3. Toss tofu, corn, and spinach with 2 spoonfuls of veganaise.

4. Mix in a handful of nutritional yeast and a few shakes of garlic powder.

5. Spoon onto 2 slices of bread. (Ahem....I did not use bread, so I just spooned this into a bowl.)

6. Munch.


Deliciousness: 5/5
Really delightful! A perfect salad for some toast, or by itself! The nutritional yeast really gives it that oomph, without being overwhelming. I added some ground pepper, which really brought it all together I think.

Ease of Preparation: 5/5
Easy as HAYELL. Just chop stuff and mix it. Favorite. :)

Prettiness: 5/5
Yellow and green and white and all kinds of textures....looks very summery.


Banana bread, anyone?

A friend of mine couldn't imagine baked goods could be made vegan...he thought the idea of baking without eggs / butter / milk would be pretty difficult.

So I made him some banana bread!

Really, banana bread is one of the easiest baking-things to make vegan. Bananas are such a good binder that they really can replace the eggs entirely. So I didn't even have to ponder about using Ener-G or flaxseed or whatever else to replace the eggies.

I chose a recipe from "FatFree Vegan Kitchen" blog.

Blueberry Banana Bread


  • 3 large over-ripe bananas
  • 2 tablespoons lemon juice
  • 1/3 cup (80 ml) vanilla soymilk (or apple sauce)
  • 1/2 cup (120 ml) agave nectar
  • 2 cups (240 g) white whole wheat flour (or regular whole wheat flour)
  • 3/4 teaspoon baking powder
  • 3/4 teaspoon baking soda
  • 1/2 teaspoon salt
  • 1 cup (240 ml) blueberries 

Preheat oven to 350F. Spray or wipe a 9×5-inch loaf pan with oil (I used a silicon loaf pan).

Mix the soymilk with 1 tablespoon of the lemon juice and let stand until it curdles. (If using apple sauce, skip this step and add the lemon juice to the bananas.)

In a large bowl, mash the bananas.

Add the remaining lemon juice, soymilk, and agave nectar. Stir well to combine.

In a separate bowl, combine the flour, baking powder, soda, and salt. Add the dry ingredients to the banana mixture, and stir just until the mixture is well-combined.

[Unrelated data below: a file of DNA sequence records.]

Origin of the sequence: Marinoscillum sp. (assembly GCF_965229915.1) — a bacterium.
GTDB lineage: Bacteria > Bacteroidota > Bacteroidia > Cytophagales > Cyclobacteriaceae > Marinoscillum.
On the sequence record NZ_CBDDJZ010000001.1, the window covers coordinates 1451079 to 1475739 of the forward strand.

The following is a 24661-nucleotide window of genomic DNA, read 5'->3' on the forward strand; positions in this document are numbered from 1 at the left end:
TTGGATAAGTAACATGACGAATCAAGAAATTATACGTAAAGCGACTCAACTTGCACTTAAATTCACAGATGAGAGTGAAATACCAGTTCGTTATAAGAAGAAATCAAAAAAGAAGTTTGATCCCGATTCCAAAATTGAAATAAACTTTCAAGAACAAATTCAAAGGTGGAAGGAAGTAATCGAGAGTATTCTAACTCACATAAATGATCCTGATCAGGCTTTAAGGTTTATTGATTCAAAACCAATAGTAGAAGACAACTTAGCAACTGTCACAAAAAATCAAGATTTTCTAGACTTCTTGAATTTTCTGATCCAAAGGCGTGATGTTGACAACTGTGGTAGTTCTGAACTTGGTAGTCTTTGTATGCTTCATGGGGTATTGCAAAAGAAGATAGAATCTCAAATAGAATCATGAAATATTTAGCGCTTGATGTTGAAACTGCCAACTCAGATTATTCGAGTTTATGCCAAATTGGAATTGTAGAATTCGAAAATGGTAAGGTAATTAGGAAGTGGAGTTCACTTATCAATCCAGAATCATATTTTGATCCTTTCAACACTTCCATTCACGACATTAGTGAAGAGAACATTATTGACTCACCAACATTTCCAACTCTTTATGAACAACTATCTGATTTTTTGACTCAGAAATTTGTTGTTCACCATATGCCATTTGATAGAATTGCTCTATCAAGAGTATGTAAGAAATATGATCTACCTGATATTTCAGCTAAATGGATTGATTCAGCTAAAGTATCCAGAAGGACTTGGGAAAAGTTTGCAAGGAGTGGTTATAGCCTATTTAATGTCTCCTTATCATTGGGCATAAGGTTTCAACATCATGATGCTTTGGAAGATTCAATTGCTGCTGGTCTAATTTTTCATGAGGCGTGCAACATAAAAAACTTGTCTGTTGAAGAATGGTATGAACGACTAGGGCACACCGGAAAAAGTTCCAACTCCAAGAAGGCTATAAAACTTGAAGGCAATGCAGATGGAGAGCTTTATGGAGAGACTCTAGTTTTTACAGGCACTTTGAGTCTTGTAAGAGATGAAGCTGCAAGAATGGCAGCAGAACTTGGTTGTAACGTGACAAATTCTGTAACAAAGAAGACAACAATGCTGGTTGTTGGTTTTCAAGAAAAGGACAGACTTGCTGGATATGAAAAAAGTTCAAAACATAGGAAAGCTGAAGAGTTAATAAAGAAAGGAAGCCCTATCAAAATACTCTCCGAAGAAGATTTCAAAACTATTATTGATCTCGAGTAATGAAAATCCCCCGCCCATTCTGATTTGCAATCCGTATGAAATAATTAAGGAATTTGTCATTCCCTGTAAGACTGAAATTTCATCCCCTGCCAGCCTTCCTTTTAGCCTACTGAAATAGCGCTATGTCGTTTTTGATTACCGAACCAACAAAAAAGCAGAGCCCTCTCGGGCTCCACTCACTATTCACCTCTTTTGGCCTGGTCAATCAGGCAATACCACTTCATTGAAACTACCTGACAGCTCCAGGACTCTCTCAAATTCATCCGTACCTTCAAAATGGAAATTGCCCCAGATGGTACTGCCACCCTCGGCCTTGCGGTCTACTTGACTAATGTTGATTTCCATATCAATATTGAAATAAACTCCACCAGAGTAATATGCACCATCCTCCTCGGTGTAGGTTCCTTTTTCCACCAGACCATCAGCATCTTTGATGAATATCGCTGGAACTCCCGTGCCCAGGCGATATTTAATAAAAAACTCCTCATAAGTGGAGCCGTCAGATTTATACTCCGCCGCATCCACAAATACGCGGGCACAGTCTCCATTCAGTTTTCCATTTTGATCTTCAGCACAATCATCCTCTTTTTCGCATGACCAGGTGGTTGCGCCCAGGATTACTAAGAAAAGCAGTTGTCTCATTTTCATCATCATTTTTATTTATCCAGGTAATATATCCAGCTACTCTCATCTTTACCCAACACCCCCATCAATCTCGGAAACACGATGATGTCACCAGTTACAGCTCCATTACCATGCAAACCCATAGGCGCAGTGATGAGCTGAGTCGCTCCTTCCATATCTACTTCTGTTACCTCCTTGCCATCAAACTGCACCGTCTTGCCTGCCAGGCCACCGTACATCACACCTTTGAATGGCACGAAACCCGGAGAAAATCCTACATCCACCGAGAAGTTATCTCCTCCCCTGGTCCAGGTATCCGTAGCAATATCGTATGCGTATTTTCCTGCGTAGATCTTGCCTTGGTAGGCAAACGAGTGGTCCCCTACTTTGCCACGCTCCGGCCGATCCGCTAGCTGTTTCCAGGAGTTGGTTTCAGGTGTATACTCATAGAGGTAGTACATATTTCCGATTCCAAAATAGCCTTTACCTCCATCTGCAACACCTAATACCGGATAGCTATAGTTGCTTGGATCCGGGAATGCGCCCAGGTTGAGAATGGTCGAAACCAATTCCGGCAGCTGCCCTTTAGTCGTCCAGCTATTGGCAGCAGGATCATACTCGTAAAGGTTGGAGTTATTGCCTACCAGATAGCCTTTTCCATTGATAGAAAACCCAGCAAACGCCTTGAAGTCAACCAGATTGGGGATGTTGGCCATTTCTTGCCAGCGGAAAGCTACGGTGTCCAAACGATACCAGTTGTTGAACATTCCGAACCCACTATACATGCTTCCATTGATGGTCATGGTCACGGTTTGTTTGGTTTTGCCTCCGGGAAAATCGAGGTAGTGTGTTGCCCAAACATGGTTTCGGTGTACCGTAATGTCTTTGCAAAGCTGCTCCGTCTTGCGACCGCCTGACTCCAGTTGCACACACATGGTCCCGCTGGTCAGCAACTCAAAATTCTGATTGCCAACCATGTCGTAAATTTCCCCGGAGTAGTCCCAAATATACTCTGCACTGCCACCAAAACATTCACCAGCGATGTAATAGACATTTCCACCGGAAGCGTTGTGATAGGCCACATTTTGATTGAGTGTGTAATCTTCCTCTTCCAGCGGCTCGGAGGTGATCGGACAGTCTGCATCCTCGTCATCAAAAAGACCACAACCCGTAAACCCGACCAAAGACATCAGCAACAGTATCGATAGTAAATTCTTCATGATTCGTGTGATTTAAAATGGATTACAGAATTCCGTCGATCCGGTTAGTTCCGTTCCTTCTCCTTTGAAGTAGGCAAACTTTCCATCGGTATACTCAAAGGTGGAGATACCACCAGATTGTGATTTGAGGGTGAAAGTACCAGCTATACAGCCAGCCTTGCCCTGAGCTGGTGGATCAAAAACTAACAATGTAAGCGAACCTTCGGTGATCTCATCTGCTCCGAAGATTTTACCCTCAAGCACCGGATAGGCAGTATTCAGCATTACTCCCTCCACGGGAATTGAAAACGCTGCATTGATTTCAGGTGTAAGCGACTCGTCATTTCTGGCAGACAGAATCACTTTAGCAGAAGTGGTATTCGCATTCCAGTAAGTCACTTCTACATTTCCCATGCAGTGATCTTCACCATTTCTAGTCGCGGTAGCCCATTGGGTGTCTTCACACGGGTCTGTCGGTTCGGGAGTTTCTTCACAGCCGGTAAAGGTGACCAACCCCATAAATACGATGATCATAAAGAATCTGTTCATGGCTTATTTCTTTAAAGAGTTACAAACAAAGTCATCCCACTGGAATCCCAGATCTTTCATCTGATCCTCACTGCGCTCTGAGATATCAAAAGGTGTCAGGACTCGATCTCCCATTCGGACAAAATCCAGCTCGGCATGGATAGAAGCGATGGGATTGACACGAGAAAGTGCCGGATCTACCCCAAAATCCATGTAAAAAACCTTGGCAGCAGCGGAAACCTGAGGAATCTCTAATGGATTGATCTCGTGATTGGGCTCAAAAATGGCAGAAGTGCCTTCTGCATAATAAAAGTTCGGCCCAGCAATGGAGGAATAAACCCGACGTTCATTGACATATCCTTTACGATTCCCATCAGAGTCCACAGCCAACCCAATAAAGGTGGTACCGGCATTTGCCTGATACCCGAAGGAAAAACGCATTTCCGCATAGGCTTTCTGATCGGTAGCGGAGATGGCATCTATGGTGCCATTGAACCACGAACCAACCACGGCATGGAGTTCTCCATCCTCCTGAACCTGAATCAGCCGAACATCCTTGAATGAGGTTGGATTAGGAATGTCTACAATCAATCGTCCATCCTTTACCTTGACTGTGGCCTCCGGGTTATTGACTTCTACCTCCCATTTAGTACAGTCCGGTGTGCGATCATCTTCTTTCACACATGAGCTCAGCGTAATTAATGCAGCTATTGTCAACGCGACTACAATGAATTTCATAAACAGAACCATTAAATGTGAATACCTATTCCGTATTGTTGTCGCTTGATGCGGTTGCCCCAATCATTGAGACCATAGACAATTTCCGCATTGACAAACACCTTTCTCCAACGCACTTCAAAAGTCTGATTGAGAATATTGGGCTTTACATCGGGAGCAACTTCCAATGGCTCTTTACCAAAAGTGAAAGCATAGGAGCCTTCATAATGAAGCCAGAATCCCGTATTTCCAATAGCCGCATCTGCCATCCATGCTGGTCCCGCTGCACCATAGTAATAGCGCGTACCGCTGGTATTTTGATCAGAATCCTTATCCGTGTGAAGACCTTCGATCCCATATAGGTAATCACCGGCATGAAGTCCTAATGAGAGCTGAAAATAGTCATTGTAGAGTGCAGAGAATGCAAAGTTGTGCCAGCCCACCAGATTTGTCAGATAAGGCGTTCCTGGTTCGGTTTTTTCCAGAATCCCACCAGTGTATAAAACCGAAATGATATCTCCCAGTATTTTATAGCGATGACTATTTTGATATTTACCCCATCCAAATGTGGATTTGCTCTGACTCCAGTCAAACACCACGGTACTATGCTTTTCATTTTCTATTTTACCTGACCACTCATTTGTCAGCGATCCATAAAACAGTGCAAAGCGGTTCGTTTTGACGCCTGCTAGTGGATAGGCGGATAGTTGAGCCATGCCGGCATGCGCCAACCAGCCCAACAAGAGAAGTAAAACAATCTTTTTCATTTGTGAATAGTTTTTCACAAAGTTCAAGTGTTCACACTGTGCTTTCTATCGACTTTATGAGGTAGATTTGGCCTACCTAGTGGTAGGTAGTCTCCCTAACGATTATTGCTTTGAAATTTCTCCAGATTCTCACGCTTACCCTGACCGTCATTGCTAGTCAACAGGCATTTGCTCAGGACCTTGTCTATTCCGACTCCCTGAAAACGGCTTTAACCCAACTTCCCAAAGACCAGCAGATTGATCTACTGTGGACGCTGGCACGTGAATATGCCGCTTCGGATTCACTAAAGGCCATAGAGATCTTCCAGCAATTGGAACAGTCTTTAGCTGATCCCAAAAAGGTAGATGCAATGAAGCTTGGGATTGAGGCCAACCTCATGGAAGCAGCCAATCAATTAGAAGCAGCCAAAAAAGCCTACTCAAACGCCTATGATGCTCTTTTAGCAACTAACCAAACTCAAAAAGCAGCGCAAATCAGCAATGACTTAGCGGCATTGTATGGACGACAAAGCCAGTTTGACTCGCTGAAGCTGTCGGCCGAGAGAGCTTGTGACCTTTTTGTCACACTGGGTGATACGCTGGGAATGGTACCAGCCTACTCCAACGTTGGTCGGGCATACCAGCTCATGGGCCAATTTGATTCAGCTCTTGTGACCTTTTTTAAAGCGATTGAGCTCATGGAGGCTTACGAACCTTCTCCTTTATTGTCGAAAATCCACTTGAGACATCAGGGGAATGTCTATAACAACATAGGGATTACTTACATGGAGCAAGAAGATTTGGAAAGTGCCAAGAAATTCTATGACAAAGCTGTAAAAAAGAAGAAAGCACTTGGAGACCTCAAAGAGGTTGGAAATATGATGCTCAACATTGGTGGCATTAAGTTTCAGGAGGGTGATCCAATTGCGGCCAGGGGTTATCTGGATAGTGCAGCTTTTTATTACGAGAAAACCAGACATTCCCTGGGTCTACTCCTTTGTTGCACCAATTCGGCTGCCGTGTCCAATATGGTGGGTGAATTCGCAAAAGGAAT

Fold in the blueberries.

Spread the mixture evenly in the prepared pan and bake until a knife inserted in the center comes out clean, about 50-60 minutes. Allow to cool before cutting and serving.


Deliciousness: 4/5
It was tasty! I used overripe bananas, but I think next time I'll use EXTREMELY overripe bananas...for more banana-y flavor. I also think I'll use four total bananas - the bread was good but definitely could have been a little more moist. I mean, come on - it's banana bread. It's gotta be insanely moist!

Ease of Preparation: 4/5
Really easy baking recipe. It takes 50 minutes to bake, though, so make sure you have some sort of project you can work on while you're watching the oven.

Prettiness: 5/5
Little blueberry gems inside a banana bread! Cute!

Saturday, September 10, 2011

I Am SO Not Italian.

When it comes to food, my family was never very traditionally anything. My mom made a lot of prepared meals and my dad wasn’t really home often enough to make things. My sisters and I DREADED pizza – we ate so much frozen pizza as kids that we grew to hate the stuff.

I always wished I were Italian, or Mexican, or Filipino or something cool likethat. I had so many friends who had such strong connections to their cultural roots through food, and they always came to school with such cool things in their lunchboxes. I remember specifically wishing I were Italian.

I fantasized about going to Catholic mass (even though Catholic churches scared the shit out of me) with an enormous family, with parents who were boisterous and warm. I imagined a huge family gathering at the table for dinner or holiday celebrations, with foods covered in cheese and with fancy sounding names like "salciccia" or "pescatore." I imagined a billion kids running around acting crazy and a billion aunts and uncles laughing and talking about adult-y things inside while the kids played outside until the sun went down.

Keep in mind, I was also definitely a fat kid, so these fantasies were all like 'OH MY GOD CHEESE.'

But alas, since growing up, most of my culinary adventures have been within Asian cuisine, probably because I grew up in Japan and that's what I'm used to / what I like.

So when I eat Italian stuff, I usually have NO FUCKING CLUE what's going on.

I decided to try this recipe from Vegan Comfort Food (Pg 150).

Lemon and Caper Linguine

Now I have absolutely NO idea what capers are. I went to the store and found them by the olives. I'm sure everyone else knows what they are but I was like DUDE what the FUCK are these little briny green ball things?!

They made me imagine caviar, even though I've never had / seen caviar.

According to my phone / wikipedia, capers are little flower buds. Why the FUCK people decided to basically pickle flower buds is beyond me. But people do weird shit to food and it turns out well so hey, who am I to judge?

So first you cook your linguine. Yay!

I almost always make whole wheat pasta. Because I am constantly on a mission to lose a little weight (it's been working lately! yay!) and whole wheat stuff usually keeps me full a hell of a lot longer.